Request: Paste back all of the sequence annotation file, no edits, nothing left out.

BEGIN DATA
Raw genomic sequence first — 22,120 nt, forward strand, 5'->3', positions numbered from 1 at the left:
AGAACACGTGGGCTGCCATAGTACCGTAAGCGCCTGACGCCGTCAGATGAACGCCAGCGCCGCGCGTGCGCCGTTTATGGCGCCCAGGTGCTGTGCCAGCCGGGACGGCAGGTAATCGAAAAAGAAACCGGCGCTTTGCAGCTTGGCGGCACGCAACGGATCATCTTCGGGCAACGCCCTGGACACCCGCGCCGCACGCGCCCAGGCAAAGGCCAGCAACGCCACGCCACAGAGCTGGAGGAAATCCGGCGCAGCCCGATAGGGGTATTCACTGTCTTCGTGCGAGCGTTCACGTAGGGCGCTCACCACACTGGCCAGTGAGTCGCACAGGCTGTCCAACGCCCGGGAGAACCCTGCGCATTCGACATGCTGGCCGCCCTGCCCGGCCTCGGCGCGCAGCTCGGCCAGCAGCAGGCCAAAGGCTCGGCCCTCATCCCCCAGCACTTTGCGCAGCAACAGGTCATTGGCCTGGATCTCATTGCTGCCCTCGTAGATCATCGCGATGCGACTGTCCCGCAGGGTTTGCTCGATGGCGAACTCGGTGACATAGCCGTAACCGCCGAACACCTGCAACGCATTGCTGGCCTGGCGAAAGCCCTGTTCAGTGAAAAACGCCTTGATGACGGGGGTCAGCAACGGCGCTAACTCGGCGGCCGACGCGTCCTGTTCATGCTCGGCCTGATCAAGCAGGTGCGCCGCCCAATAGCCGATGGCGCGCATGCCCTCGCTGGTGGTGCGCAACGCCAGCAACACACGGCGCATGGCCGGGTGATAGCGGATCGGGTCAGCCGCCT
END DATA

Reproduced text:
Raw genomic sequence first — 22,120 nt, forward strand, 5'->3', positions numbered from 1 at the left:
AGAACACGTGGGCTGCCATAGTACCGTAAGCGCCTGACGCCGTCAGATGAACGCCAGCGCCGCGCGTGCGCCGTTTATGGCGCCCAGGTGCTGTGCCAGCCGGGACGGCAGGTAATCGAAAAAGAAACCGGCGCTTTGCAGCTTGGCGGCACGCAACGGATCATCTTCGGGCAACGCCCTGGACACCCGCGCCGCACGCGCCCAGGCAAAGGCCAGCAACGCCACGCCACAGAGCTGGAGGAAATCCGGCGCAGCCCGATAGGGGTATTCACTGTCTTCGTGCGAGCGTTCACGTAGGGCGCTCACCACACTGGCCAGTGAGTCGCACAGGCTGTCCAACGCCCGGGAGAACCCTGCGCATTCGACATGCTGGCCGCCCTGCCCGGCCTCGGCGCGCAGCTCGGCCAGCAGCAGGCCAAAGGCTCGGCCCTCATCCCCCAGCACTTTGCGCAGCAACAGGTCATTGGCCTGGATCTCATTGCTGCCCTCGTAGATCATCGCGATGCGACTGTCCCGCAGGGTTTGCTCGATGGCGAACTCGGTGACATAGCCGTAACCGCCGAACACCTGCAACGCATTGCTGGCCTGGCGAAAGCCCTGTTCAGTGAAAAACGCCTTGATGACGGGGGTCAGCAACGGCGCTAACTCGGCGGCCGACGCGTCCTGTTCATGCTCGGCCTGATCAAGCAGGTGCGCCGCCCAATAGCCGATGGCGCGCATGCCCTCGCTGGTGGTGCGCAACGCCAGCAACACACGGCGCATGGCCGGGTGATAGCGGATCGGGTCAGCCGCCT